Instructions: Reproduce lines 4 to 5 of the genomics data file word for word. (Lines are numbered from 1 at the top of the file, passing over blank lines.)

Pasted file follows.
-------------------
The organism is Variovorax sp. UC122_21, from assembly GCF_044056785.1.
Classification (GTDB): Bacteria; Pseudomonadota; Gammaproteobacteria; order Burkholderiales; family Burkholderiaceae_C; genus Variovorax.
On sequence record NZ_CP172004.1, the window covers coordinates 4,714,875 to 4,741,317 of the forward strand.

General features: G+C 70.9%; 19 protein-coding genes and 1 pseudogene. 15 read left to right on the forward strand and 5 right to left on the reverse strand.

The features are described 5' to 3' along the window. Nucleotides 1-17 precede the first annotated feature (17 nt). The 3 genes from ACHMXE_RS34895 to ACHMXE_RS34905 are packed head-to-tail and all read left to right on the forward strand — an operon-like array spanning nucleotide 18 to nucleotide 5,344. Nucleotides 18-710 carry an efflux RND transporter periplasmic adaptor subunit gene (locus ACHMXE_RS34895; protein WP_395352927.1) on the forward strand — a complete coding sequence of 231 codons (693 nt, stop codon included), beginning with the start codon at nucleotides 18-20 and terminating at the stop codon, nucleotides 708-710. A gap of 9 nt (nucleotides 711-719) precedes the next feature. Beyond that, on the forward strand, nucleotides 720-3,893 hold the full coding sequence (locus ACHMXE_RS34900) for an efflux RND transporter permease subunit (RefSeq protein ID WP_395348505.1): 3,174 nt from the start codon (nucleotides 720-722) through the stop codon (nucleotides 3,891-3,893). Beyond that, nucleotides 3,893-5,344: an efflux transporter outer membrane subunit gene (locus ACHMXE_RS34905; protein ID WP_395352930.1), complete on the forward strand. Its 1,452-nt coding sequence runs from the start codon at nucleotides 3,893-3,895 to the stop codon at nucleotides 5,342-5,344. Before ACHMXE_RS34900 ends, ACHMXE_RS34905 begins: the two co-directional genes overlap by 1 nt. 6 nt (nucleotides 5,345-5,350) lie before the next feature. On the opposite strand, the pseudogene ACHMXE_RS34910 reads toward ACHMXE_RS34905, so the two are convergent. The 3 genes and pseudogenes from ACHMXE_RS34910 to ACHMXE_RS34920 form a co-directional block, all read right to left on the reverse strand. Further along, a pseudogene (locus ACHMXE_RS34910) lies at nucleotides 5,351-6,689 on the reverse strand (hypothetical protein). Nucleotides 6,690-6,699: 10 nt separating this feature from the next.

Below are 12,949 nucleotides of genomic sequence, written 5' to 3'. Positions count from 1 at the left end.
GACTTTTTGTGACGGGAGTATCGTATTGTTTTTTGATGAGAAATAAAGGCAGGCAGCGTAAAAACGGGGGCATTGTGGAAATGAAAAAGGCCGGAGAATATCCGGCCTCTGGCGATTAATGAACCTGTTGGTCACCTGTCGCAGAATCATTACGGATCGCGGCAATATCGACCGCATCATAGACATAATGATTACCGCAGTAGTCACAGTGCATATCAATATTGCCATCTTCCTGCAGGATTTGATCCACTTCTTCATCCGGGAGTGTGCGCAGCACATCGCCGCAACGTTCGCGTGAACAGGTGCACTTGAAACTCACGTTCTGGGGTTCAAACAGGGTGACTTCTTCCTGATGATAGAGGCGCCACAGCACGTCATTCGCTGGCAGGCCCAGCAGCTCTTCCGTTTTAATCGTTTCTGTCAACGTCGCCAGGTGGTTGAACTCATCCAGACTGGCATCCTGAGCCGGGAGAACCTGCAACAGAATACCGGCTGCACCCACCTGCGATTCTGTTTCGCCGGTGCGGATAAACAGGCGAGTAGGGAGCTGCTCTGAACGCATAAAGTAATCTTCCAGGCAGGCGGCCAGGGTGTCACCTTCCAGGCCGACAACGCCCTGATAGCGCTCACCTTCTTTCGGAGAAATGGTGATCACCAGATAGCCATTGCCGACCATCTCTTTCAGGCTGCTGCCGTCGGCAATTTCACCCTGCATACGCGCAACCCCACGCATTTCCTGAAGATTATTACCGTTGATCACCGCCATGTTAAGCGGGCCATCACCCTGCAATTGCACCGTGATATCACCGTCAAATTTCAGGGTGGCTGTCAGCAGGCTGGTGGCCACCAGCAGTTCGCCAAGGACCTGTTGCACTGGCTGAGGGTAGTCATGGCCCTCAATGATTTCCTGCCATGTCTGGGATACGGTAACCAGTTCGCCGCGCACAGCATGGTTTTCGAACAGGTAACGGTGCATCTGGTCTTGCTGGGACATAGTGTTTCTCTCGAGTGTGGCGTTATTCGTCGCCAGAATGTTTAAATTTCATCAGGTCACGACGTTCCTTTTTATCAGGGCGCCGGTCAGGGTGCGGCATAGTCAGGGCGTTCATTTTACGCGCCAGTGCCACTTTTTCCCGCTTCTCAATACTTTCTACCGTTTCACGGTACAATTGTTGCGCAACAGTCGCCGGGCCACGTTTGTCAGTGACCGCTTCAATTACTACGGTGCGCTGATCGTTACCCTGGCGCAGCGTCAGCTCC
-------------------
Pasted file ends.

General features: G+C 70.9%; 19 protein-coding genes and 1 pseudogene. 15 read left to right on the forward strand and 5 right to left on the reverse strand.

The features are described 5' to 3' along the window. Nucleotides 1-17 precede the first annotated feature (17 nt). The 3 genes from ACHMXE_RS34895 to ACHMXE_RS34905 are packed head-to-tail and all read left to right on the forward strand — an operon-like array spanning nucleotide 18 to nucleotide 5,344. Nucleotides 18-710 carry an efflux RND transporter periplasmic adaptor subunit gene (locus ACHMXE_RS34895; protein WP_395352927.1) on the forward strand — a complete coding sequence of 231 codons (693 nt, stop codon included), beginning with the start codon at nucleotides 18-20 and terminating at the stop codon, nucleotides 708-710. A gap of 9 nt (nucleotides 711-719) precedes the next feature. Beyond that, on the forward strand, nucleotides 720-3,893 hold the full coding sequence (locus ACHMXE_RS34900) for an efflux RND transporter permease subunit (RefSeq protein ID WP_395348505.1): 3,174 nt from the start codon (nucleotides 720-722) through the stop codon (nucleotides 3,891-3,893). Beyond that, nucleotides 3,893-5,344: an efflux transporter outer membrane subunit gene (locus ACHMXE_RS34905; protein ID WP_395352930.1), complete on the forward strand. Its 1,452-nt coding sequence runs from the start codon at nucleotides 3,893-3,895 to the stop codon at nucleotides 5,342-5,344. Before ACHMXE_RS34900 ends, ACHMXE_RS34905 begins: the two co-directional genes overlap by 1 nt. 6 nt (nucleotides 5,345-5,350) lie before the next feature. On the opposite strand, the pseudogene ACHMXE_RS34910 reads toward ACHMXE_RS34905, so the two are convergent. The 3 genes and pseudogenes from ACHMXE_RS34910 to ACHMXE_RS34920 form a co-directional block, all read right to left on the reverse strand. Further along, a pseudogene (locus ACHMXE_RS34910) lies at nucleotides 5,351-6,689 on the reverse strand (hypothetical protein). Nucleotides 6,690-6,699: 10 nt separating this feature from the next.